The deal will allow Mercedes-Benz USA to have its name associated with championships in college and professional football and men's college basketball over the next 16 months -- plus an NFL team that has gone from a doormat to Super Bowl winner. The stadium also hosted a Republican presidential convention and a visit from the pope, and itonce served as refuge for thousands of miserable victims of Hurricane Katrina.
The Saints hold authority to sell naming rights to the 73,000-seat, state-owned stadium through their lease, which runs through 2025.
A price for the 10-year naming-rights deal wasn't disclosed. Gov. Bobby Jindal said the agreement was between the Saints and Mercedes-Benz -- and the automaker had asked not to have the price released to the public.
Mercedes-Benz also owns naming rights to arenas in Shanghai and in Stuttgart, Germany. The Superdome is the company's first such venture in the United States.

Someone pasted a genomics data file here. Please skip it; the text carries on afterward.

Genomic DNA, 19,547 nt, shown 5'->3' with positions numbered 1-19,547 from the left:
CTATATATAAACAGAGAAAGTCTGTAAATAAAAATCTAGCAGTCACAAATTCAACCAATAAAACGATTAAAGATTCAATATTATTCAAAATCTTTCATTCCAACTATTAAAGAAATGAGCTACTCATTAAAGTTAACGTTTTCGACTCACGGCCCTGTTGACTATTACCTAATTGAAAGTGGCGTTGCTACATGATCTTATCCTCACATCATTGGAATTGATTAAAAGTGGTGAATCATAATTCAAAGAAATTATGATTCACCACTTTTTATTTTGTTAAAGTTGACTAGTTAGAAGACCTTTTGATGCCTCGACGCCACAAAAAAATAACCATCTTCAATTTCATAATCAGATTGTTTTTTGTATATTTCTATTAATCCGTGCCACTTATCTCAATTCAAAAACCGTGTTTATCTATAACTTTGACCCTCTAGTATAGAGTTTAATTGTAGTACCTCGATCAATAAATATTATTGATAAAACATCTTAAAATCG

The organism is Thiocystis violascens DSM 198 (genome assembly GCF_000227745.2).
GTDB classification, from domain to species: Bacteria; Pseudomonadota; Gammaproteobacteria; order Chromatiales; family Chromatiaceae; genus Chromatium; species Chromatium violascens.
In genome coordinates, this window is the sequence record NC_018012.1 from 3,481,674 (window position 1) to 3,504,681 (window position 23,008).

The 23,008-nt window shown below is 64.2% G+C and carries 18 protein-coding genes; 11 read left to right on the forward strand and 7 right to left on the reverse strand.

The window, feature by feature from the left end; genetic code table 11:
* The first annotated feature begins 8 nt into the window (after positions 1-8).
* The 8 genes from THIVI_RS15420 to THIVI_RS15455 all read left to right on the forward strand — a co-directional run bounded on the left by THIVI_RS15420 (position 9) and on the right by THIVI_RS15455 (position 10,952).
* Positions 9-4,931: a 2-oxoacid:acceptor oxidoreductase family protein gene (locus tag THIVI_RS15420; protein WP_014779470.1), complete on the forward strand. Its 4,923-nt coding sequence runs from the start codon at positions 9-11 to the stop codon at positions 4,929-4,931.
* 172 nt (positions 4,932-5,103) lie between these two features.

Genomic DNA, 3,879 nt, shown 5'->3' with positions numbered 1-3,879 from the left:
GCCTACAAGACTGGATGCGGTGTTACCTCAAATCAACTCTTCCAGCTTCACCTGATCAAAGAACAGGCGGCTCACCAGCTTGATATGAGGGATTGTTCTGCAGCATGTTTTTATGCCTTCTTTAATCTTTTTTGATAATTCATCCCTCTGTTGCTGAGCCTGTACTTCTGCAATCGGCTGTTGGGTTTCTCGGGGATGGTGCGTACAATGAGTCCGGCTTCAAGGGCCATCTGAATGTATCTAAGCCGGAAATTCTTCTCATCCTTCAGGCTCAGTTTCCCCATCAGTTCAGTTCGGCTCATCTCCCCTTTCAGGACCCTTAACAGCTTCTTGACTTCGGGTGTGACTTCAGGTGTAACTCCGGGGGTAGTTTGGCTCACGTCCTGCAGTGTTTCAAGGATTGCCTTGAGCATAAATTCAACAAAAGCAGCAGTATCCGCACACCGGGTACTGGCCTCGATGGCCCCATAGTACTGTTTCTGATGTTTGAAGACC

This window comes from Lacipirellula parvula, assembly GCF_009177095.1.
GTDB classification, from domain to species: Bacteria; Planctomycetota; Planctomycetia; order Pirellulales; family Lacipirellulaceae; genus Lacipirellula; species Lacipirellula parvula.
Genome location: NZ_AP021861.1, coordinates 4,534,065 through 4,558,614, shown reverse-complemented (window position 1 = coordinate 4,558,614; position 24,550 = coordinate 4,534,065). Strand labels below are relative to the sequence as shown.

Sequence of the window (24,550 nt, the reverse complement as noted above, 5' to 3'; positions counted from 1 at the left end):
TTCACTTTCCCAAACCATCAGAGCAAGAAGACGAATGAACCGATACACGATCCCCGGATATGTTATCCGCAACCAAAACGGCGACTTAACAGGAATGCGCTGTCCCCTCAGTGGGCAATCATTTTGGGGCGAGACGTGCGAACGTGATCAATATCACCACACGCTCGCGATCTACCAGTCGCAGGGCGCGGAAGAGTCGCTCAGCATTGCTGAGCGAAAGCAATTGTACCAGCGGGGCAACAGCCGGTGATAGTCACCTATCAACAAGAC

Gov. Bobby Jindal called the agreement "a great partnership between two world-class organizations" and touted the savings that taxpayers would enjoy by elimination of a state payment to the team.
Superdome manager Doug Thornton said the addition of the naming-rights deal to extra revenues from new seats, luxury boxes and expanded concession stands and clubs will eliminate the state's payment, which he said totaled $13.8 million last year. That revenue deal went into effect with the current NFL season.
The Superdome opened in 1975. It has gone through many renovations, including a massive rebuild after Katrina ripped off its roof when the storm struck in August 2005.
Copyright 2011 by The Associated Press